When I was growing up I came to realize I was two things, an introvert, and a pessimist. Neither of these things are culturally valued. Some still believe that introversion and pessimism are inherently wrong and must be remedied. Meanwhile, introverts continued to mind their own business (wishing everyone else would mind theirs) and the pessimists held the opinion that people will never change.
Thankfully, the internet is making it easier for us to fight back.
Over the last few years, it seems people are coming to an understanding about introverts. Introversion is no longer thought (entirely) as a terrible fate. It is a lifestyle. I enjoy my solitude when I want it, and having my friends around when I want it. The primary barrier seems to have been there wasn't a forum in which we could properly explain to these outgoing oddballs that there's nothing wrong with us. Now there are how-to manuals like Caring for your Introvert. The perception the culture has of introverts is changing.
Perhaps then, it is only inevitable that culture will change to accept pessimism. Like introverts, there are plenty of cultural myths about pessimists: They aren't successful, they aren't pleasant, it creates needless worry, and my personal favorite, it isn't "realistic". (Pessimism can be frightfully realistic, just ask any business traveler for their airport horror stories.) Now it seems, we're fighting back again via the Internet.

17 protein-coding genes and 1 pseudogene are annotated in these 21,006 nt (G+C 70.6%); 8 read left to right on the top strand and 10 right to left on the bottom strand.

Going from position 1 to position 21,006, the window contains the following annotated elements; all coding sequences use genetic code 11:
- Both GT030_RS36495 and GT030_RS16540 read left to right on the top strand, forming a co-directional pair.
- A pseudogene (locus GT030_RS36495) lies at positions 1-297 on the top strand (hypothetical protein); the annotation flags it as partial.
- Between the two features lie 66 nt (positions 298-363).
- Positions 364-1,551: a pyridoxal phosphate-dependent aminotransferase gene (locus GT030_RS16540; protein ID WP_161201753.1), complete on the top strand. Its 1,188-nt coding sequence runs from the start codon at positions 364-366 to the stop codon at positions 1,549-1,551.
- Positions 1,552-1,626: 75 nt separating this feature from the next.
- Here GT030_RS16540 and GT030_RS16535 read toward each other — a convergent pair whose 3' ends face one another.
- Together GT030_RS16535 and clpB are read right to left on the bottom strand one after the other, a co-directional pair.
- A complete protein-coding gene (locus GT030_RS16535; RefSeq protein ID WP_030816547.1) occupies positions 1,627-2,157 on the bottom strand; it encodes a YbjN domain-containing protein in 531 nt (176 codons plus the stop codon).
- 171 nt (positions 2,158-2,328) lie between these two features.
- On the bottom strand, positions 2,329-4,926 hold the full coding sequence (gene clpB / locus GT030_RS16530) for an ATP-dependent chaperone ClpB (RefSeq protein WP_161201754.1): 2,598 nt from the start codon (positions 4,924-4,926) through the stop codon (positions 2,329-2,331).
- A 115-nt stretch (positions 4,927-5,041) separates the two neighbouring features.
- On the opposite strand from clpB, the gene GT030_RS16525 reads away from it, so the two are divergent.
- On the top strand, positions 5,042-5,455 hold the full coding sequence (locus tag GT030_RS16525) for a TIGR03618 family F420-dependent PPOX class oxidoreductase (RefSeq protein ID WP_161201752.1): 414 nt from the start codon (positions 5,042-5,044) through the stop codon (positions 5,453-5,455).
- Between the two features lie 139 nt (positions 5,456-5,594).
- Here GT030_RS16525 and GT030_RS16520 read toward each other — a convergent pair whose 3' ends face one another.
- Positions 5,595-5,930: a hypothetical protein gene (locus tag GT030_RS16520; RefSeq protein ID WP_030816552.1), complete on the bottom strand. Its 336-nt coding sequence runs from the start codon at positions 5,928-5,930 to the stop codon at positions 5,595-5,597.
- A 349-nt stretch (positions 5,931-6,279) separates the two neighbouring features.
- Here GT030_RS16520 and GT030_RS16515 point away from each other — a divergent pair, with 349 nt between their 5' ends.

This morning I came across two short, but fascinating articles on The Myths of Pessimism. Both take on three culturally held myths about the half-empty side of things. Mythbusting Myths on Pessimism #1 seems somewhat less convincing than Mythbusting Myths on Pessimism #2. Mostly this is because part #1 examines larger issues and does not provide evidence to back up it's claim. Part #2 seems much more sensible. Both articles together suggest the same: Pessimism is a lifestyle, not a disease.
I find it wonderful how the internet can become a force for understanding and cultural change. For every group of idiots spouting hate and misunderstanding, there are several more groups that fight back, fostering understanding that would have been difficult in person. Hopefully such trends will continue, that is, if we don't blow ourselves up or poison the atmosphere first.